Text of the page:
28 December 2011

Financial Chincanery Threatens Our Future

While our policy-makers have been striding around their Cotswold estates burning off an excess of Christmas pudding, elsewhere in the world events are occurring that provide further signals that the economic game we have played so effectively for the past two centuries is being superseded.

Do not let your festive white-out blind you from the important decision taken a historic decision to avoid the dollar in their trade relationship. As reported on this blog, for some time China has been arguing for a change in the global terms of trade, a system that has hugely benefited the USA since it was negotiated at Bretton Woods in 1945. The US has refused to negotiate and so China is now taking bilateral action, and Japan appears to be following a similar strategy.

Japan and China have agreed to make direct currency exchanges to settle their external trade balances, rather than negotiate via the dollar. In addition, Japan will buy Chinese government bonds. This shifts the Chinese renminbi towards the status of a reserve currency that China's economic power suggests, although the currency is still controlled entirely by the government, rather than being available for free exchange as the other reserve currencies have been until recently.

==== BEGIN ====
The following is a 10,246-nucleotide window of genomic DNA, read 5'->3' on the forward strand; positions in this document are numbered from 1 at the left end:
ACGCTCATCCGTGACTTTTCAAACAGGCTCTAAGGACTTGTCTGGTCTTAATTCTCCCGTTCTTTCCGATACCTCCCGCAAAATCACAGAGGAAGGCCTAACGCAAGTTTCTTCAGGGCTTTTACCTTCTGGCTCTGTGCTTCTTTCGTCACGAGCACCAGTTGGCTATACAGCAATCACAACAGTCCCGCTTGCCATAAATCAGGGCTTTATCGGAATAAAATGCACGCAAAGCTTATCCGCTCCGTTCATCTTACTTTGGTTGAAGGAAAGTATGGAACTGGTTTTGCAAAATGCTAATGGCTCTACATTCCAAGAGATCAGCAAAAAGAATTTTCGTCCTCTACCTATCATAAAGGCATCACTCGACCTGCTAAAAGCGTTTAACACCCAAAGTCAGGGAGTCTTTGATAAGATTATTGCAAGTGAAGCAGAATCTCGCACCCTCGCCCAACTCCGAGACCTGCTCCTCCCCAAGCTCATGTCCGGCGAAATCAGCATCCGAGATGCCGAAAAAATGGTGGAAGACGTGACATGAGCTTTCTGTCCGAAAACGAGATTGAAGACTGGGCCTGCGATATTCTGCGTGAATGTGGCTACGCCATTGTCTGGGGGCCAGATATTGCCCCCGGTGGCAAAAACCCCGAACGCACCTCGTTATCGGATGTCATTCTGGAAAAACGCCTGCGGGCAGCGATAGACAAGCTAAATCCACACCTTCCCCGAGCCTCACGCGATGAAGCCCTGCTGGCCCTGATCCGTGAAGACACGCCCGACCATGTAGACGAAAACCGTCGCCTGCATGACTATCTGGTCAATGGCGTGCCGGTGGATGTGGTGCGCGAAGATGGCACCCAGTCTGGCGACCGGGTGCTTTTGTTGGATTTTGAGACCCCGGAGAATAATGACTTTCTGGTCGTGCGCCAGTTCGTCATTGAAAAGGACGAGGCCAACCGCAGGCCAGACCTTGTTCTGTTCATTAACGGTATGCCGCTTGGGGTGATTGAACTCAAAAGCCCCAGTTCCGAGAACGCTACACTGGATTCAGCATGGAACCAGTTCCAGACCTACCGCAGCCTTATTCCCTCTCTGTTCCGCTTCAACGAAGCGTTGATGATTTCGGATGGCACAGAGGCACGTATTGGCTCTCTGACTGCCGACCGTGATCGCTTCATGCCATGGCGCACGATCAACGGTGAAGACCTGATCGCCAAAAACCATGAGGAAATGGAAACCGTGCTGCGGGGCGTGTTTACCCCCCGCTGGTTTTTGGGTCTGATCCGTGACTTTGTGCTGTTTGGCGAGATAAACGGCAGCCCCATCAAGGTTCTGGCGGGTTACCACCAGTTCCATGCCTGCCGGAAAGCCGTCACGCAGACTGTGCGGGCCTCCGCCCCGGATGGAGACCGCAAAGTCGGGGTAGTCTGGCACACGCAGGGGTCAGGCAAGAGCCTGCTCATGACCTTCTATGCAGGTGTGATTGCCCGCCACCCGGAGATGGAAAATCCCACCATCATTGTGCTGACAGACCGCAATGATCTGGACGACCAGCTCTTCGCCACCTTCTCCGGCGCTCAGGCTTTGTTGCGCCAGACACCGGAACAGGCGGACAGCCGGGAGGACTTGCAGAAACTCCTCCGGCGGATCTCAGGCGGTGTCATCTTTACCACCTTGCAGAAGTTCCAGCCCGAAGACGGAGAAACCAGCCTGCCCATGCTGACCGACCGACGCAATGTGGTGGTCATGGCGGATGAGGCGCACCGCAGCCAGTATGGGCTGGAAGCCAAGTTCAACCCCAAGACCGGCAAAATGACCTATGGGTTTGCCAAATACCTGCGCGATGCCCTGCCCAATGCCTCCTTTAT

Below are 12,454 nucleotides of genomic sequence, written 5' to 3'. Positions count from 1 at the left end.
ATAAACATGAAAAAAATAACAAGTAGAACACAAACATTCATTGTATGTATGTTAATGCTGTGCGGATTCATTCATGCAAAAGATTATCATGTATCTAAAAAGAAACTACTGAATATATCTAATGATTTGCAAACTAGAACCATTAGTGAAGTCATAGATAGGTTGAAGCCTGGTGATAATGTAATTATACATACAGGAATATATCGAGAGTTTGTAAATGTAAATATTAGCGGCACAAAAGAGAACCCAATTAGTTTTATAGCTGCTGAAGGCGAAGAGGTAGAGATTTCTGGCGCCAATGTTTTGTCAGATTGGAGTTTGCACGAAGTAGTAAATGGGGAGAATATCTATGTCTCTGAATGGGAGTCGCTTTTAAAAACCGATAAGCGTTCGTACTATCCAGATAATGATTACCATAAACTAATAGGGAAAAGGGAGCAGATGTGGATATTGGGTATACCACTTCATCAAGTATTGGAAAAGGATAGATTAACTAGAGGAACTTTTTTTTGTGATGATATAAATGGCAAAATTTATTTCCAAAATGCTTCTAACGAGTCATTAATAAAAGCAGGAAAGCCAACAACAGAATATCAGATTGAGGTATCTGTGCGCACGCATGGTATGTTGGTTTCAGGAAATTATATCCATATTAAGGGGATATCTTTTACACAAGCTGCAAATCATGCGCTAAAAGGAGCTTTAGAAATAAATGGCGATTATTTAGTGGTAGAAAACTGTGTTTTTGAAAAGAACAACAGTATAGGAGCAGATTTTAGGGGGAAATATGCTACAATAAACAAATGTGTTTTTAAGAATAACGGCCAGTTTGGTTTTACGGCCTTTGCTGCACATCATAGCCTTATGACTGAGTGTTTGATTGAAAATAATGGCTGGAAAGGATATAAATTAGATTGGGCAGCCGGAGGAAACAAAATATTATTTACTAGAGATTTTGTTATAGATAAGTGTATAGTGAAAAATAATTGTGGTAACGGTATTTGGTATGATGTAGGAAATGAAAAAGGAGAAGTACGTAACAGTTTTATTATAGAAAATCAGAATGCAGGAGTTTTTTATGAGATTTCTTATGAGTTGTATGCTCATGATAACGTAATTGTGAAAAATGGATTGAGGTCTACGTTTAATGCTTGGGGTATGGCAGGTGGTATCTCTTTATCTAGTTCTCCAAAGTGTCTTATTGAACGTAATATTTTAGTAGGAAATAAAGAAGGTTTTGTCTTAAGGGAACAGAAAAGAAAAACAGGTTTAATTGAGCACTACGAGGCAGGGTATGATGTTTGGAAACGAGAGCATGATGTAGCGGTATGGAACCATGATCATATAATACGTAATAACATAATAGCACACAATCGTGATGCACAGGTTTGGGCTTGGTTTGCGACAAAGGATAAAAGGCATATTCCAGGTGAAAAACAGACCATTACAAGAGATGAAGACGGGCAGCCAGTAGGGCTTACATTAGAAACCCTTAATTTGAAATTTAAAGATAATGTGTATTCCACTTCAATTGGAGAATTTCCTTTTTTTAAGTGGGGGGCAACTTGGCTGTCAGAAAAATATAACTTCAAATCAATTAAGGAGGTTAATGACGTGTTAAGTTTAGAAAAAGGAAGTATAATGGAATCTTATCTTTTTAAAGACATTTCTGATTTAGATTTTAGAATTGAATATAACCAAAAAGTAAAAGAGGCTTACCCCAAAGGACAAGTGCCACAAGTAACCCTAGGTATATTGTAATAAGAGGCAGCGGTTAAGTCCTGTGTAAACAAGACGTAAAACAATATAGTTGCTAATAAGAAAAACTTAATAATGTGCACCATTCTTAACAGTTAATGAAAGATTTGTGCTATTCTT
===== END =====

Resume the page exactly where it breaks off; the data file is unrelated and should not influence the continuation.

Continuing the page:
The extraordinary fact that the dollar is still the global medium-of-exchange, giving the US completely undeserved and misused global economic advantages, is omitted from discussion of our economic woes. And yet the way that the City operates as the 52nd state leaves us increasingly vulnerable in a world where the powerful economies are those who produce and gain access to resources, rather than those who control currencies.

Another sign of the UK's vulnerability emerges from a report showing that we have been overtaken by Brazil in terms of the global economy league table. As the UK economy shrinks and those of the resource-rich and industrious economies outside the West expand, this is more a shock than a surprise. These economies face another significant advantage over those of Europe: they are able to create their infrastructures in a way not dependent on fossil fuels and hence face significant advantages in terms of a green economic future.

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